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Signature (2009)

My signature is layered on top of the other scribbling. This piece responds to Gene McHugh's interview of Kevin Bewersdorf in Rhizome (at as of 2009-12-26), which included the following:

MCHUGH: The written signature plays a prominent role in your self-portraits. What is it about this gesture that interests you?

BEWERSDORF: There is something I have noticed about a lot of artists these days, especially net artists: they want to do everything. At one time artists were content with specialization, like in making only stained glass windows or etchings all day long. Now it is more common for artists to want to tackle all the forms of expression that the net can carry -- the still image, the moving image, music, writing, design, and so on. Many net artists may not be willing to admit it, but what they are really trying to do is to build an empire, to be a brand that offers it all. There is an absurdity to that. Having your own website is like building an unnecessary shrine to yourself. We can try to deny this by convincing ourselves that what we are doing is somehow a selfless gift, but the web has not asked us for these gifts. The web would go on without us. As net artists, we are pushing ourselves unsolicited on an already saturated marketplace. So I use my signature and various logos to point out the absurdity of this vanity, the struggle to give of yourself without becoming consumed with yourself.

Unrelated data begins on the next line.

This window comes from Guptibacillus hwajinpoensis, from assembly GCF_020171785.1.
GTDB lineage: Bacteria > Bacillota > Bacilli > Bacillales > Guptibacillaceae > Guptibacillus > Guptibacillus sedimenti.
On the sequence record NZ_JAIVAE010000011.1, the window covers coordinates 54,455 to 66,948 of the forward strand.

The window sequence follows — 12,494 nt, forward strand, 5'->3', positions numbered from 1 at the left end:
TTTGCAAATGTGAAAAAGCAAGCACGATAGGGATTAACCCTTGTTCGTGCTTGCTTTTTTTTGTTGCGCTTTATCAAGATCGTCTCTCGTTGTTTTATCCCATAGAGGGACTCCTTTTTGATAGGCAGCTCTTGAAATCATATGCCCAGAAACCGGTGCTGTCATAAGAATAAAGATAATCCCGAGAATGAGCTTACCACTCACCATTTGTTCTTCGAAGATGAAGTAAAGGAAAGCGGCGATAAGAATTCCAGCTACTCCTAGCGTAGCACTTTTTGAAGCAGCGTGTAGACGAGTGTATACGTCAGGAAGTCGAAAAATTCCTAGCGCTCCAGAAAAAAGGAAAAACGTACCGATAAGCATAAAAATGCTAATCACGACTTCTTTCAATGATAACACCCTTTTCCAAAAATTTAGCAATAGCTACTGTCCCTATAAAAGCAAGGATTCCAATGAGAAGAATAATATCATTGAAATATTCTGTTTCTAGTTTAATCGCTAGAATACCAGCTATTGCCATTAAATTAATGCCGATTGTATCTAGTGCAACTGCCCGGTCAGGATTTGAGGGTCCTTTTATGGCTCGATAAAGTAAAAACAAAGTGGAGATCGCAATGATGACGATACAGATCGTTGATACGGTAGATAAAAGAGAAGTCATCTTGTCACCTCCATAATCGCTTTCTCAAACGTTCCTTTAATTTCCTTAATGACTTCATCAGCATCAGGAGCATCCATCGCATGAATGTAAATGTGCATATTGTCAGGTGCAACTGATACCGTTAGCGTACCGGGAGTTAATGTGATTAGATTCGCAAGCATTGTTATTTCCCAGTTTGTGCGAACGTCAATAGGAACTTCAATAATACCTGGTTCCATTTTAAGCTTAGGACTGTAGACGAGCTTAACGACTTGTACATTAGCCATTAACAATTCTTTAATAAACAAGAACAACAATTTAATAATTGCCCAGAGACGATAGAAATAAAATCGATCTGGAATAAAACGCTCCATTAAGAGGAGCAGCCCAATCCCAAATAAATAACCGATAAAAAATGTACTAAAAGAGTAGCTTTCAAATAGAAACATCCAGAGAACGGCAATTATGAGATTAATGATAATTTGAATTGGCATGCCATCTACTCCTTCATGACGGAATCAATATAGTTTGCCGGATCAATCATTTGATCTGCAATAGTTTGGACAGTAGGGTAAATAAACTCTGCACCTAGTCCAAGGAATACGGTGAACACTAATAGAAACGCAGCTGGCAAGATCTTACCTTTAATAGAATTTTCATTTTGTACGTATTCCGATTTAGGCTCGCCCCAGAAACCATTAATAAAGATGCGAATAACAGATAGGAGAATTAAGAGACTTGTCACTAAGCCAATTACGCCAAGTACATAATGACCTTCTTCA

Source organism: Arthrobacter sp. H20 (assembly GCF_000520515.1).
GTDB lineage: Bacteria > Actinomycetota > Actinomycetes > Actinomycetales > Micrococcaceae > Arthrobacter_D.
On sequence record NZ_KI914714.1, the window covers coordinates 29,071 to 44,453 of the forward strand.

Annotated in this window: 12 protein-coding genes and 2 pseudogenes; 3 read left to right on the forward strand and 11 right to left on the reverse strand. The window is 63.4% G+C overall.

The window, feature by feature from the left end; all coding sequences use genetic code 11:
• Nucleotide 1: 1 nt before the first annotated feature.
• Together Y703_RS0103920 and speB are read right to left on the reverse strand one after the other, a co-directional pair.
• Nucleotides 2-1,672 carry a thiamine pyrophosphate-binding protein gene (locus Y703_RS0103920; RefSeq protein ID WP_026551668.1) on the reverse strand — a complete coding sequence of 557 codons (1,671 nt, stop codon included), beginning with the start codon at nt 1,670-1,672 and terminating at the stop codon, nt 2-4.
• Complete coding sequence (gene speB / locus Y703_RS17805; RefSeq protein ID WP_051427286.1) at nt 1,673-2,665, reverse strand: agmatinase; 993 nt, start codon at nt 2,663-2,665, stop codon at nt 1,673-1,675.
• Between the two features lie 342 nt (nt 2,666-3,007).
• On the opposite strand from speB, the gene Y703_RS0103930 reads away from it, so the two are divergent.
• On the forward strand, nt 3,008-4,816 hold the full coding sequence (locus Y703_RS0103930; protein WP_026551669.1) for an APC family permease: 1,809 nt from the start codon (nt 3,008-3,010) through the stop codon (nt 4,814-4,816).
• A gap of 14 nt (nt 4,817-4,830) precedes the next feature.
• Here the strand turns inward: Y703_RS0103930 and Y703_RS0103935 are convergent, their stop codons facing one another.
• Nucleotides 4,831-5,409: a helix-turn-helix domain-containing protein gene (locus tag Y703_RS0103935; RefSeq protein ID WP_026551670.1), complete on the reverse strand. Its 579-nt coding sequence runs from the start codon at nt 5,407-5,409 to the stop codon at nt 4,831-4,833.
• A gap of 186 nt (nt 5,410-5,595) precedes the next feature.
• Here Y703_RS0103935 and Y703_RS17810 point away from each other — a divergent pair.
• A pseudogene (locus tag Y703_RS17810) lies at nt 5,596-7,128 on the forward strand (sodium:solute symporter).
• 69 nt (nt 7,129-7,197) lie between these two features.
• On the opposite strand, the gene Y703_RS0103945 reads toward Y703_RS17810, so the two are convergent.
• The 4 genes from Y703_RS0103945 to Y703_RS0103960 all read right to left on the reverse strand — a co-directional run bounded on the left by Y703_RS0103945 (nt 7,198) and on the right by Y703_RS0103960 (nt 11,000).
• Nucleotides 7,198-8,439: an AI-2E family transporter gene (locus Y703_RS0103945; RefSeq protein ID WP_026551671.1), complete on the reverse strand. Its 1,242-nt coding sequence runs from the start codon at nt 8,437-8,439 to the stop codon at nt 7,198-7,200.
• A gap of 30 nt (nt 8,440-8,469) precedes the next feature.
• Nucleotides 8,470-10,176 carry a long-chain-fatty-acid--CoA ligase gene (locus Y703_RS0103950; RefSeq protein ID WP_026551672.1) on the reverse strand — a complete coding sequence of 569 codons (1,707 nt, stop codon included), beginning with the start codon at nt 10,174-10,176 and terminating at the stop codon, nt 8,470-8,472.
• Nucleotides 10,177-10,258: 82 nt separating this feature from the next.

The signature also makes my marketing tactics very obvious and shows that I accept myself as nothing more than a product to be marketed. Whether a net artist brands themself with a sparse list of links on a humble white field or with loud layers of noise and color or with contrived logos in a bland grid, they are constructing their own web persona for all to see. They are branding their self corporation. I think this self branding can be done with functionless art intentions rather than functioning business intentions. All the marketing materials are just shouted into the roaring whirlpool of the web where they swirl around in the great database with everyone else's personal information empires. I think these persona empires are the great artworks of our time, and they inspire me to keep building my own brand.

In an ideal world, wouldn't everybody have their own shrine? (As of this writing, c-Cyte contains over 9,000 html pages, if you include individual source pages for images in html galleries.)